Why no one's really excited by the recent fall in Australian unemployment

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  • Australian unemployment tumbled to 5.4% in May, moving it closer to the level where some estimate that wage pressures will begin to build.
  • Despite the fall in unemployment, pessimism about the outlook for wage growth remains entrenched given broader indicators on labour market slack didn’t improve in early 2018.
  • Labour market underutilisation, rather than unemployment, has a stronger relationship with wage pressures in recent years.

Australian unemployment tumbled in May, falling to 5.4%, the lowest level since November last year.

While the decline largely reflects that more Australians left the labour market than entered, rather than an acceleration in jobs growth, it took the unemployment rate back towards the 5% level where many, including the Reserve Bank of Australia (RBA), estimate that wage pressures will build.

The RBA estimates that Australia’s full employment rate, or the non-accelerating inflation rate of unemployment (NAIRU), currently sits around 5%, although it admits that it could be lower given the evidence seen abroad in recent years.

However, despite what was seemingly good news on the outlook for wage growth, economists and financial markets weren’t all that impressed — a somewhat unusual reaction given how important wage growth is in determining the outlook for household spending, economic growth, inflation and official interest rates.

Rather than suggesting that Australia is moving closer towards an acceleration in wage growth, many economists suggested that such a scenario may have moved even further away.

A major reason behind this renewed pessimism was that broader indicators of labour market slack didn’t decline in the three months to May.

Australia’s labour force underemployment rate — measuring those workers with a job but who would like to work more hours — increased by 0.1 percentage points to 8.5% in seasonally adjusted terms.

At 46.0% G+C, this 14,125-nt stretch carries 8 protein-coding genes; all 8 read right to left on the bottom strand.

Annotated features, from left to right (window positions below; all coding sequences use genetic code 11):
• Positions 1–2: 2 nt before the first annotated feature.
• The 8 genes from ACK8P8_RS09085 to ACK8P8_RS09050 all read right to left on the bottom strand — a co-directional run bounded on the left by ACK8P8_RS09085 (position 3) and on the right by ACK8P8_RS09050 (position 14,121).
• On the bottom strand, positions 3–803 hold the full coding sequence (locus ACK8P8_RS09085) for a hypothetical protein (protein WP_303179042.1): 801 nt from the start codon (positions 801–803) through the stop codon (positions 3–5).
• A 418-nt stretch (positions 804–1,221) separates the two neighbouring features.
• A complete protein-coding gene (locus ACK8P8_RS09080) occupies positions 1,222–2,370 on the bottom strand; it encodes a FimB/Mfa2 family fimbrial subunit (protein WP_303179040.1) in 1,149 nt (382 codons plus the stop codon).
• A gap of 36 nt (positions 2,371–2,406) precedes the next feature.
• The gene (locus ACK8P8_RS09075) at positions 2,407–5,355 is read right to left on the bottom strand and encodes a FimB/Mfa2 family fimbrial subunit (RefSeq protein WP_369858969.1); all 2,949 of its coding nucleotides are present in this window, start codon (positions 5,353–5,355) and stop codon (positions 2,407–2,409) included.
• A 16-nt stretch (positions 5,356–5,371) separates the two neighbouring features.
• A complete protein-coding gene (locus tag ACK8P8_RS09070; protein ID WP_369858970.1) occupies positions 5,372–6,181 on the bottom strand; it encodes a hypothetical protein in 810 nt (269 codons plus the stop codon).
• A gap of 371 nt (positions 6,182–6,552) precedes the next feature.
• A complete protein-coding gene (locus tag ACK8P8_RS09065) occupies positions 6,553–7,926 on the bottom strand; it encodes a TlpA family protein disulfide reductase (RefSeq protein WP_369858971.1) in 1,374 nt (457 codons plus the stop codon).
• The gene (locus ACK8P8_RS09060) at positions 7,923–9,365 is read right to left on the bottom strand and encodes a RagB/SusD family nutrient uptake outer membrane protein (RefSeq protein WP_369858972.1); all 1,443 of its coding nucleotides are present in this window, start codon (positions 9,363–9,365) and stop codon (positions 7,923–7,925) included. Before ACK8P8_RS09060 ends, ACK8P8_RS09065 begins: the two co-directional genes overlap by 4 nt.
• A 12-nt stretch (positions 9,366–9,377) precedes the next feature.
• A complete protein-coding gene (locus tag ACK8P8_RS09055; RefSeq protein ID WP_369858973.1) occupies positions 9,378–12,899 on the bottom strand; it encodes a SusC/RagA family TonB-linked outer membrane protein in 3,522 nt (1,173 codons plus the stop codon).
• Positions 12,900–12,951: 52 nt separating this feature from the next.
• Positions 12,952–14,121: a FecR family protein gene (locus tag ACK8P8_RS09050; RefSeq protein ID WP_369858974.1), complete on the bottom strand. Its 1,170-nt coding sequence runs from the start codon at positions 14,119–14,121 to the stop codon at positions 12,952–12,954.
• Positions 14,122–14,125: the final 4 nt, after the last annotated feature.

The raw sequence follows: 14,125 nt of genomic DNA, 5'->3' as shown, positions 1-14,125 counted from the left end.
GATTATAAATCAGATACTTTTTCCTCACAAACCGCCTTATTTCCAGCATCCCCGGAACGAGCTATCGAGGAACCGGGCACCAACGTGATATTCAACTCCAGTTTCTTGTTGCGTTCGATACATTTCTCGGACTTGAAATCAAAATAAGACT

Combined with unemployed workers, that left Australia’s underutilisation rate steady at 13.9%.

As seen in the chart below from Deutsche Bank, the lack of progress in reducing the proportion of underutilised workers has ramifications for wage pressures.

Deutsche Bank

It shows to constructs of Australia’s Phillips curve, looking at the relationship between labour market slack and annual growth in Australia’s quarterly wage price index.

Using the unemployment rate, shown in red, the relationship between it and wage growth has weakened significantly in recent years. The red dots down the bottom reflect recent wage and unemployment outcomes.

However, when compared to labour market underutilisation, the relationship is much stronger with annual wage growth, hinting that changes in underutilisation, rather than unemployment, is more influential in determining wage pressures.

As seen in the next chart, underutilisation remains elevated in Australia, helping to explain why many workers are seeing no real wage growth after inflation is taken into consideration.

While there are other factors that have contributed to recent wage outcomes, until underutilisation is reduced, it’s unlikely that we’ll see an acceleration anytime soon.

Many suspect that Australian economic growth will have to remain above trend — currently deemed to be around 2.75% per annum — for a substantial period of time in order to reduce underutilisation levels.

The RBA thinks that will happen but not everyone is as optimistic, helping to explain the ongoing pessimism regarding to outlook for employee wages.

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